Fall Scents: Which One Do You Like Most or Least?


Pumpkins, squashes, and corns are some of fall’s familiar sights. (Mimi Ahn/The Observer)


Pumpkins, squashes, and corns are some of fall’s familiar sights. (Mimi Ahn/The Observer)
Pumpkins, squashes, and corns are some of fall’s familiar sights. (Mimi Ahn/The Observer)

Fall has finally come to New York. The leaves have turned bright and the temperature is crisp. Best of all, however, are the scents of fall. The outdoor markets around the city have switched from carrying tropical fruit to fragrant apples and pumpkins. The hot, heavy smell of summer is gone and has been replaced with a lighter and fresher smell. The return of cinnamon and spice can be found on almost every block thanks to the countless Starbucks locations around the city. Many students are excited for the return of the fall favorite pumpkin spice latte. Coffee drinkers everywhere are rejoicing that the warm fall drink is back to bring comfort and sweetness for the cooler days ahead.

So, all of this talk of smells and smell categories got The Observer thinking about our favorite and least favorite fall aromas. We decided to ask Fordham students, which fall smells they think are the best and the worst of the season. Of the 60 Fordham students surveyed, pumpkin was the overall favorite by a mile. It seems that Fordham students love everything pumpkin, from the pumpkin donuts sold at the Union Square Greenmarket to scented pumpkin candles.

When asked why pumpkin was her favorite fall scent, Nuwani Irizarry Fordham College at Lincoln Center, (FCLC) ’16 responded, “Because it reminds me of baking and being at home.”

Apple cinnamon came in a close second, with many students gleefully describing their parent or grandparent baking apple pies on a crisp fall afternoon as one of their favorite times during which they could catch a whiff of the warm and sweet scent.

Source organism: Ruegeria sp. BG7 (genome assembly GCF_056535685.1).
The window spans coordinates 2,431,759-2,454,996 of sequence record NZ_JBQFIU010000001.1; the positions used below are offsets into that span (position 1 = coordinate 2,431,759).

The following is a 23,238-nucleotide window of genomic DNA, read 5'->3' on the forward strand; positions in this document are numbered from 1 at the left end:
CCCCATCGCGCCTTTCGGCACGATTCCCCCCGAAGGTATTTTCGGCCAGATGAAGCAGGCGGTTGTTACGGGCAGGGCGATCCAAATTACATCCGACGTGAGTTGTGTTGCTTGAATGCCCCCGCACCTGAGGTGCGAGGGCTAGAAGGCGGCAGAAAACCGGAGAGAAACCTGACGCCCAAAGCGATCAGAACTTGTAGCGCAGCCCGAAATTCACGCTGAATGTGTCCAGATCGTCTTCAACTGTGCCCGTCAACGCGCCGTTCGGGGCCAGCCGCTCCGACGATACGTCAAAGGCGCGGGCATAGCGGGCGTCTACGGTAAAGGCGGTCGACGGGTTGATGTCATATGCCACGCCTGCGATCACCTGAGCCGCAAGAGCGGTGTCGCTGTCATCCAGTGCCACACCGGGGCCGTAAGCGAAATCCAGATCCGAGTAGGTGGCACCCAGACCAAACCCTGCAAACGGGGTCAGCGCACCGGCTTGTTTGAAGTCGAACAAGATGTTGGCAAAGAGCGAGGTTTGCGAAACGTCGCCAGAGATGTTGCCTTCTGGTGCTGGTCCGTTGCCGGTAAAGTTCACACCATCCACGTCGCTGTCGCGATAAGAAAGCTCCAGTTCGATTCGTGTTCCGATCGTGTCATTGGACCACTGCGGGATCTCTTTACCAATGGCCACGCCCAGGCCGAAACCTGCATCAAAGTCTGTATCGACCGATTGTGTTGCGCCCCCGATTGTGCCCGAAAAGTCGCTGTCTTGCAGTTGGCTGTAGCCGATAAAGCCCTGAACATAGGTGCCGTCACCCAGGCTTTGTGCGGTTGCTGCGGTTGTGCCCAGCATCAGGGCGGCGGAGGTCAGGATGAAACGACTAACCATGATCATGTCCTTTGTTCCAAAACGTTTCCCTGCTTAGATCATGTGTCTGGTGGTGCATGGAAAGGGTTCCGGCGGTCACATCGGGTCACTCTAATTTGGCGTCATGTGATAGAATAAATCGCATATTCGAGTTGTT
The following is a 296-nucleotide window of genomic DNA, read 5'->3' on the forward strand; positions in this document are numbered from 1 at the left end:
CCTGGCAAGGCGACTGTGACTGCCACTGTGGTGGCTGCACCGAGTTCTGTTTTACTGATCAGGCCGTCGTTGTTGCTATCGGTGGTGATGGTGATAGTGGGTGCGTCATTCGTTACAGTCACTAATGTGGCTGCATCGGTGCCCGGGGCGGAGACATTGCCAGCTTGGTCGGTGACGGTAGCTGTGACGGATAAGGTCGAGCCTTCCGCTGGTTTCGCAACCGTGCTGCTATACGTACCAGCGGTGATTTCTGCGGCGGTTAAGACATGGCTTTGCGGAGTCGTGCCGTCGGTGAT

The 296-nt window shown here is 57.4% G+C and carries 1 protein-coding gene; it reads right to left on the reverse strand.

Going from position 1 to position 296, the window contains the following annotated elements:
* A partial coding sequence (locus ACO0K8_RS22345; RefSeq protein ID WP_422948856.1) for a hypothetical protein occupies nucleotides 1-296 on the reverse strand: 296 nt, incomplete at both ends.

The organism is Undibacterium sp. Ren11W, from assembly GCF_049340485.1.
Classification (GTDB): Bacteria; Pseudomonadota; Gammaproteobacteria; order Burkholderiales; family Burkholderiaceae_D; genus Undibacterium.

The least favorite fall scent among Fordham students varied vastly. Student responses went from horses to dead leaves to potpourri. When asked about her least favorite fall scent,  Kenice Miller, FCLC ’17, instantly said, “Patchouli,” which is an artificially-scented type of potpourri that has a pungent earthy smell.

While I would like to think that the many scents of fall are vast and complex, a new scientific study might argue otherwise. According to Assistant Professor Jason Castro of the department of neuroscience at Bates College and Assistant Professor Chakra Chennubholta of the department of computational and systems biology at the School of Medicine at the University of Pittsburgh, there may not be as wide of a variety of scents out there as we think. Using computer technology, these two professors were able to break down scents to their most basic form. After testing 144 scents, the professors were able to group them into 10 categories, which, according to Professor Castro, “reflect important attributes about the world,” such as food or danger. The professors believe that if people understand the essence of scents, then innovations, such as creating new smells or even predicting smells based on their chemical structure, can be made possible.

While their theory is an interesting one, the professors’ thesis has been met with some skepticism. According to Professor Tim Jacob of Cardiff University, there was a scientist in the 1950s, who came up with a similar hypothesis, except he claimed there were seven basic scent categories. The scientist eventually withdrew his theory due to insufficient evidence.

Overall, students’ favorite fall scents were ones that brought back nostalgic childhood memories and made them think of home. When students were asked about their scents, many cited unique, unconventional fall scents like horses and campfires.

Personally, my favorite fall scents are pretty traditional, apple pie baking in the oven and cinnamon sugar. The diversity of responses is a testament to how unique and vast the Fordham student population is. Because I conducted a non-traditional poll and had students tell me their favorite fall smells responses varied so much that it was hard to determine a clear favorite and least favorite scent, however from what I can tell, fall has arrived in New York and it smells good.


What is your favorite fall scent? Tweet us your thoughts